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SED on reform of Liberal Studies subject
     Following is the transcript of remarks by the Secretary for Education, Mr Kevin Yeung, at a media session after attending a radio programme today (November 27):
Reporter: Could you clarify whether it would be mandatory for students to take a field trip to the Mainland under the new curriculum? And also, if they do not go to the Mainland, will that affect their results in the subject either in schools or in the open examination?
Secretary for Education: What we are suggesting is to make the study tour to the Mainland as part of the new Liberal Studies course. I have to leave the details to the Curriculum Development Council to decide on what other requirements there are and what the arrangements are. But in our plan, the part on the study tour to the Mainland would not form part of the DSE (Diploma of Secondary Education) Examination, so it would not be reflected in the results.
Reporter: There are quite a lot of differences between the conclusions of the review panel about the revamp of the curriculum and the final decisions of the Education Bureau. For example, they proposed to keep the current grading system instead of just using a "pass or fail" system. Why did the Education Bureau reject their ideas? Is that putting politics above their professionalism?
Secretary for Education: I think our current proposal is generally in line with the recommendation of the Task Force (on Review of School Curriculum), especially on the general direction, such as reducing the workload of students in this subject, and defining clearly the subject contents and framework. So, as I said before, it appears that the only major difference may be in how we present the result of the DSE Examination of this particular subject. The Task Force recommended that it would keep the 1 to 5 grading with the 5* and 5**, altogether seven grades. What we recommend now is just whether the students achieve the standard or not, which everyone easily calls "pass-or-fail". But, as I explained, we think that it will further ease students' pressure when facing the examination if we use a "pass or fail" system. For this particular subject, if they do not have very strong pressure from the examination, it may further provide them with opportunities to further develop their analytical skills and also the skills of assessing problems, problem solving skills, and all these types of things which may be more important than an examination.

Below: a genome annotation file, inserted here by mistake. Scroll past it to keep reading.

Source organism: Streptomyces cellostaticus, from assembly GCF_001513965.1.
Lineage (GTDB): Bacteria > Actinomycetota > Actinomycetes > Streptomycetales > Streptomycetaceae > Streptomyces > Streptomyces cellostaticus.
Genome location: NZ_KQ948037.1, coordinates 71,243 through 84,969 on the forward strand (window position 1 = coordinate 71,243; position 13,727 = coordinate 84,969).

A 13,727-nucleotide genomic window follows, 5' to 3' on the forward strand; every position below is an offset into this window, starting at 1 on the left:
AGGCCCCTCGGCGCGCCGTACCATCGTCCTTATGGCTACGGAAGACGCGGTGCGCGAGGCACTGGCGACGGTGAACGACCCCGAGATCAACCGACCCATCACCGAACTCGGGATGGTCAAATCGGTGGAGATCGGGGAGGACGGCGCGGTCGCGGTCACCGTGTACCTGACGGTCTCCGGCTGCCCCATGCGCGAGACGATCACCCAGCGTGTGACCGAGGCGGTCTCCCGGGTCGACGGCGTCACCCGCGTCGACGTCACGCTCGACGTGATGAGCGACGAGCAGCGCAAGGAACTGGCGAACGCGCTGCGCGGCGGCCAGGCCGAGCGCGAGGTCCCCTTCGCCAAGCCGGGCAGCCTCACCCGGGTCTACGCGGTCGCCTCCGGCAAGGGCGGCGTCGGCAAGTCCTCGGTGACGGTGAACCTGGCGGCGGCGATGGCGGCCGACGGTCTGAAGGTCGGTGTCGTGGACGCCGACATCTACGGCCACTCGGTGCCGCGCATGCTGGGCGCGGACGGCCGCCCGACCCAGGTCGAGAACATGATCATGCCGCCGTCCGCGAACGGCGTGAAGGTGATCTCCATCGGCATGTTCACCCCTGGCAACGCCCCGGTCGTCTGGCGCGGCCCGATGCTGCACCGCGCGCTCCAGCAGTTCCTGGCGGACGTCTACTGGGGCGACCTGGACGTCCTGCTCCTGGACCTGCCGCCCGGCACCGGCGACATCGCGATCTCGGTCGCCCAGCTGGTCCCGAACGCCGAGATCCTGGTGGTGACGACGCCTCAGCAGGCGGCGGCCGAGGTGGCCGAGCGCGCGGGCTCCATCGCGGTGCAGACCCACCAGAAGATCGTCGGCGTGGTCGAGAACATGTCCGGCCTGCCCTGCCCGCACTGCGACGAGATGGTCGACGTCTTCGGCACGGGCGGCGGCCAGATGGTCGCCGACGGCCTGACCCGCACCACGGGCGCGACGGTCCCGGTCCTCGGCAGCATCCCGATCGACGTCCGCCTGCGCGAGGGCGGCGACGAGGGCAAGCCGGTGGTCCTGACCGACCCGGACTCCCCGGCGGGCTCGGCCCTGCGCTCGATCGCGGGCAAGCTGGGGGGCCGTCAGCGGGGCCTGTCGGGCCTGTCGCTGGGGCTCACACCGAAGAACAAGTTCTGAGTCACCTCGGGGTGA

(Please also refer to the Chinese portion of the transcript.)
Ends/Friday, November 27, 2020
Issued at HKT 11:09
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